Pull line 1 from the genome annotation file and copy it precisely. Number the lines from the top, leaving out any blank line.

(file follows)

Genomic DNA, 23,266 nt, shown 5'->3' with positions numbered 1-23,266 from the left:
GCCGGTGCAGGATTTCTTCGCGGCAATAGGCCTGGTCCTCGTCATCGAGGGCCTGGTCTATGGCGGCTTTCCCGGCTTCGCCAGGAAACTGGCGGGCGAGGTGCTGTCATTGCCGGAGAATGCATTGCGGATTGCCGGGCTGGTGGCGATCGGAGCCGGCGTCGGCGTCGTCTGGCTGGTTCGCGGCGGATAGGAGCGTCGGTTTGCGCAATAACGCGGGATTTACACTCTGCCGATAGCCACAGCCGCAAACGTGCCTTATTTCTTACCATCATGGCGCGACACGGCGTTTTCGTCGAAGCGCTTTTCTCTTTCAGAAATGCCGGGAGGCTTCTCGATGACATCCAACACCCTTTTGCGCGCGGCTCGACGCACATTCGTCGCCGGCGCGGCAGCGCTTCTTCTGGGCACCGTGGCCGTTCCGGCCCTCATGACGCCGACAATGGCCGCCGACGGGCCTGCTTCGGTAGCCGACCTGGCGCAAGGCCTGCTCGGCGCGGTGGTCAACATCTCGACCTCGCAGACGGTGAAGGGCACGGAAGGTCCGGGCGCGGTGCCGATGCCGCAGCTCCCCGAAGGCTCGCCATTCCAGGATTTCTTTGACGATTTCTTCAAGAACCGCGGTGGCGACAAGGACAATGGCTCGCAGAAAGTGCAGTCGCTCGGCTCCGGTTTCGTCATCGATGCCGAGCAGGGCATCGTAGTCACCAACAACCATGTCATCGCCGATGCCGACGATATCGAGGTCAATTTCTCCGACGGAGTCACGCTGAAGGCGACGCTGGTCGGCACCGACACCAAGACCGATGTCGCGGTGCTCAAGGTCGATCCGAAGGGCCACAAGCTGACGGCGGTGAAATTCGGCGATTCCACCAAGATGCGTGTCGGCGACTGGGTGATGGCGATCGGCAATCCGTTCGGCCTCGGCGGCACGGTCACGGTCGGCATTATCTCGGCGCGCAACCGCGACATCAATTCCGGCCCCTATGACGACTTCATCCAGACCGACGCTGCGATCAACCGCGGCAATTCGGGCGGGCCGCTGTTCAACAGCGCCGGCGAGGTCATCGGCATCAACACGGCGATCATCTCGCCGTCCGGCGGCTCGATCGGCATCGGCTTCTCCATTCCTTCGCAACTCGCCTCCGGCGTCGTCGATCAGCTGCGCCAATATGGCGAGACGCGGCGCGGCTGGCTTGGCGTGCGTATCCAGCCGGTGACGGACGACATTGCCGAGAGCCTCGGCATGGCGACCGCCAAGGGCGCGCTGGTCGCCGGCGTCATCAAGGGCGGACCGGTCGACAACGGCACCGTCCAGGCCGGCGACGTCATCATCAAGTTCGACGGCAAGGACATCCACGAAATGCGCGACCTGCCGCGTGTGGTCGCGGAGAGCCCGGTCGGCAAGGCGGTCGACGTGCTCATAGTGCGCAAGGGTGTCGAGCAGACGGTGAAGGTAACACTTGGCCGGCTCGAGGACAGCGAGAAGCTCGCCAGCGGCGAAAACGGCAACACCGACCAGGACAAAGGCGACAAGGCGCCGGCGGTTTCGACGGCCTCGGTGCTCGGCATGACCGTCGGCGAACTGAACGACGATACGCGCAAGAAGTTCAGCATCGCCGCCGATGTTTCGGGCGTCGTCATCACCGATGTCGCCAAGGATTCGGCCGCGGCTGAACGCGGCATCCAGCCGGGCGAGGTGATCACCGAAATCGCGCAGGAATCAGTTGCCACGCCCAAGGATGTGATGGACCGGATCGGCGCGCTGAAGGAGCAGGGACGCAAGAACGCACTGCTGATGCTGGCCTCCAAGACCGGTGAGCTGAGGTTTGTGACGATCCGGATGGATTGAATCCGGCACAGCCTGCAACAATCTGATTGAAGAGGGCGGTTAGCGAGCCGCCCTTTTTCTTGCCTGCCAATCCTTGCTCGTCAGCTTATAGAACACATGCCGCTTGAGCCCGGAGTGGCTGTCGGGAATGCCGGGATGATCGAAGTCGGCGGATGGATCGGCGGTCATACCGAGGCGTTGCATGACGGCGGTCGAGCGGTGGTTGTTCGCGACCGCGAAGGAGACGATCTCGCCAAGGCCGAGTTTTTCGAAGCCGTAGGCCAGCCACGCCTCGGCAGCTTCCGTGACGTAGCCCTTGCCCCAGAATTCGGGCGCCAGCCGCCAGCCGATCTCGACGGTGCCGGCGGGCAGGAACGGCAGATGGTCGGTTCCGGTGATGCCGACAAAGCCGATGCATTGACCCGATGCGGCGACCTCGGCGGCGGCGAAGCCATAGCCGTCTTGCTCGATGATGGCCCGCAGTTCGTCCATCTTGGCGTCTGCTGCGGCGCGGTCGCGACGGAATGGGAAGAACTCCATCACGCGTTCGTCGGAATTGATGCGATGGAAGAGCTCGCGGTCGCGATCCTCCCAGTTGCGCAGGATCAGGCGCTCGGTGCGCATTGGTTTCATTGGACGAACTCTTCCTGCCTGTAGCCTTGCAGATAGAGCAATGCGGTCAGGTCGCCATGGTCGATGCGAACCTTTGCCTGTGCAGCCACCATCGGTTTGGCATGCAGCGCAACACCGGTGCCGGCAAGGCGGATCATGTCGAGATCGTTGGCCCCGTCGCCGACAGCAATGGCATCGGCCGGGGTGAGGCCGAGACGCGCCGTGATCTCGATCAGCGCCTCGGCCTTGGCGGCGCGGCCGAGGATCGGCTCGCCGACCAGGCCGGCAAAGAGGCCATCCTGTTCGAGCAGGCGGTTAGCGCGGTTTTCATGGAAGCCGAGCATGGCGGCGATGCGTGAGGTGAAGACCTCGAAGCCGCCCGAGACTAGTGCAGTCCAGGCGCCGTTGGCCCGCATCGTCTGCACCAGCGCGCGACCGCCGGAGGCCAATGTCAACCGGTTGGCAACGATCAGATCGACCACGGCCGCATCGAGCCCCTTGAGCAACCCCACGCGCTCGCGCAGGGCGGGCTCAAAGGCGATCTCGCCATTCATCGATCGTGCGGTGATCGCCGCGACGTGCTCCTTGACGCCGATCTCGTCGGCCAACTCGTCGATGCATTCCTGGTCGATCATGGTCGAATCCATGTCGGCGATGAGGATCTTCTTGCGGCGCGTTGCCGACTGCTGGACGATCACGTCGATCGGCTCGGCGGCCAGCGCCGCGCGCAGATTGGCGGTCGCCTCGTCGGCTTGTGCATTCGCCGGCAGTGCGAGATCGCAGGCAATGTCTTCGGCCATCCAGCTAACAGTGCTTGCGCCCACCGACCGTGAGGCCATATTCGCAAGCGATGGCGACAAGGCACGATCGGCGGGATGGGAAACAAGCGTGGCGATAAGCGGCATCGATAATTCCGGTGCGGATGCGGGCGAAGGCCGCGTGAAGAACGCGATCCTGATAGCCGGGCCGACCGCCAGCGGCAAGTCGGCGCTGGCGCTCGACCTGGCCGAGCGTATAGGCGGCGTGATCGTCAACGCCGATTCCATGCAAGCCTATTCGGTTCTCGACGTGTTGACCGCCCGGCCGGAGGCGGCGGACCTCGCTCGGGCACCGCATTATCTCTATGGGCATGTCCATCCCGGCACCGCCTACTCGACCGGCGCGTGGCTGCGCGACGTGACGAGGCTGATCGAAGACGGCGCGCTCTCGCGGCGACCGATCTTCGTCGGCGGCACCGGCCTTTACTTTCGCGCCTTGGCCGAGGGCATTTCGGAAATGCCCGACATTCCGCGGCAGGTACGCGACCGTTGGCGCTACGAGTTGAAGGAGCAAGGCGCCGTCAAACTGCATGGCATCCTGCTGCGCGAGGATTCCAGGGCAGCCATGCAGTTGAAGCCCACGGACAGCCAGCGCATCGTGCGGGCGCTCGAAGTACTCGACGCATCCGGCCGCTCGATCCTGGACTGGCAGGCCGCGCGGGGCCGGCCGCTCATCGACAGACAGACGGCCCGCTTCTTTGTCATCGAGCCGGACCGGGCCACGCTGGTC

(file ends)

Genomic DNA, 23,266 nt, shown 5'->3' with positions numbered 1-23,266 from the left: